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Voters trample white supremacist candidates’ hopes in Tuesday’s primary races

But even with the losses, they vow to continue their campaigns of hate.

White supremacists  like Patrick Little didn't fare well in Tuesday's elections, but that doesn't mean they're giving up hope. CREDIT: YOUTUBE
White supremacists like Patrick Little didn't fare well in Tuesday's elections, but that doesn't mean they're giving up hope. CREDIT: YOUTUBE

After analysts predicted 2018 could be a bumper year for white supremacists running for office, there were concerns that these neo-fascists would take their first real step toward power in the Trump era during Tuesday’s primaries.

Despite white supremacists’ growing prominence in recent years, however, Tuesday’s results didn’t bring those candidates any closer to power — although some have vowed to run for office again.

The most high-profile, or at least strangest, white supremacist running for office was Patrick Little, who was seeking the Republican nomination for California’s Senate seat.

Little embraced many of the baseline white supremacist views — rank anti-Semitism, an endorsement from David Duke, calls for the “Balkanization” of America — but he also took his thirst for attention further than most. For instance, after being booted from the California GOP convention earlier this year, Little released a video spitting and stomping on the Israeli flag.

Initially, Little actually seemed like he’d tapped into an audience willing to back his fascistic views. One April poll found that some 20 percent of California voters would be supporting his campaign — enough to land him on the ballot in November to face Sen. Dianne Feinstein (D). Shortly thereafter, a series of robocalls backing Little and laced with anti-Semitic epithets — eventually tracked by the Spokesman-Review back to a racist holing up in northern Idaho — covered California.

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All of that attention, though, appears to have backfired, cratering Little’s bizarre campaign. On Tuesday, Little landed in a distant 12th place. While he still managed to earn just under 55,000 votes, enough for 1.4 percent of the vote, seven other Republicans earned higher returns, all falling short of Feinstein and State Sen. Kevin de Leon (D).

In keeping with his conspiratorial racism, though, Little has vowed that he won’t give up — and that he’ll challenge the results wholesale. As he said in a video released Wednesday, Little believes he actually may have won the race, but that “Jewish supremacists and the Zionists” under-counted his votes. He added that he will be filing a lawsuit challenging the vote results, and that he’s planning on running for president in 2020.

State-level supremacists

Elsewhere, a race out of Alabama saw an avowed anti-Semite come closer than Little to victory, but still end up falling short. Jim Bonner, running for a position as Alabama public service commissioner — a position that helps regulate utilities in the state — lost to incumbent Jeremy Oden in a GOP run-off.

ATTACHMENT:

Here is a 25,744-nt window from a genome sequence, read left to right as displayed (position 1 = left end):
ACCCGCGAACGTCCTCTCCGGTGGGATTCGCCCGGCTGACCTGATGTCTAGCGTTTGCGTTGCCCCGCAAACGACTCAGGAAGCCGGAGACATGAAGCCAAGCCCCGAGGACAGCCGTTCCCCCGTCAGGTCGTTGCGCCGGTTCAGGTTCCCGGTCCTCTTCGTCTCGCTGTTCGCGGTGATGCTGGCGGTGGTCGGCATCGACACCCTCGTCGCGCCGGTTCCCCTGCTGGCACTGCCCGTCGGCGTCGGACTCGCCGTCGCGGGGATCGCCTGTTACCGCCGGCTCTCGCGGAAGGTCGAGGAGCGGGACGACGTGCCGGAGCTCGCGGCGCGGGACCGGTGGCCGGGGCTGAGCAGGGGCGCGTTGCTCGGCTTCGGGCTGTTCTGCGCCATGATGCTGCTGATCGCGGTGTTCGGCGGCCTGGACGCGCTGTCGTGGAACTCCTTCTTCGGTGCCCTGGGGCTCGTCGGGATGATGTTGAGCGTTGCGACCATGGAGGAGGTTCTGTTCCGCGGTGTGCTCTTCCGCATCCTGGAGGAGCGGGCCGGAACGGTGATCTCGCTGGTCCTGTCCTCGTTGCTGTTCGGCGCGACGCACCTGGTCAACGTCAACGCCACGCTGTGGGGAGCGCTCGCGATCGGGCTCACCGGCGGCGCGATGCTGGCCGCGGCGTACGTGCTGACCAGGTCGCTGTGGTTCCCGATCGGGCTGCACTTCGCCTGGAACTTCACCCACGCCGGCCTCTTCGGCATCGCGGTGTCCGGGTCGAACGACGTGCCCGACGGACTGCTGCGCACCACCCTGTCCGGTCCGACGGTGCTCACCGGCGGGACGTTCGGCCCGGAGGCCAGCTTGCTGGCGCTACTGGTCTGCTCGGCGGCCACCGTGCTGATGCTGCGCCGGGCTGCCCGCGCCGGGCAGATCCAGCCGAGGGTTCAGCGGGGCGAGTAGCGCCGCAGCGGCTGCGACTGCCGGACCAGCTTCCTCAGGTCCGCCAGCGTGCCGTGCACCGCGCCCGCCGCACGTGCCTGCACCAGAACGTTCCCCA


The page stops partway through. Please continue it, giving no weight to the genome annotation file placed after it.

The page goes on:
Bonner never gained much national notoriety, but his social media posts in Alabama created a local firestorm over the past few months. As AL.com cataloged, some of those posts include “a picture of a card reading ‘my love 4 u burns like 6,000 jews’ with a picture of Adolf Hitler. [Bonner] captioned it, ‘Awwwww I got a Valentine!!!”‘

The Alabama Political Reporter also unearthed other posts from Bonner full of sexist, racist rhetoric. “In several posts, [Bonner] likes the use of the N-word and jokes about African-Americans in derogatory posts,” the Reporter found.

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The defeats follow a string of other embarrassments for white nationalists, including the announcement from Austin Gillespie, who goes by Augustus Invictus, that he would be dropping out of Florida’s Senate primary entirely.

It hasn’t all been defeat for white supremacists seeking positions in recent elections, however. To wit, neo-Nazi Arthur Jones recently won an uncontested GOP primary for one of Illinois’ congressional seats. And as The Daily Beast reported this week, James Allsup, a notorious white supremacist who participated in last year’s violent “Unite the Right” rally in Charlottesville, Virginia, won a position as precinct committee officer for the Whitman County, Washington, Republican Party.

James Allsup announced his new position with the Republican Party on Facebook
James Allsup announced his new position with the Republican Party on Facebook

Since no one challenged his candidacy, the position was automatically awarded to Allsup, who was recently suspended from Twitter for his white supremacist, fascistic views.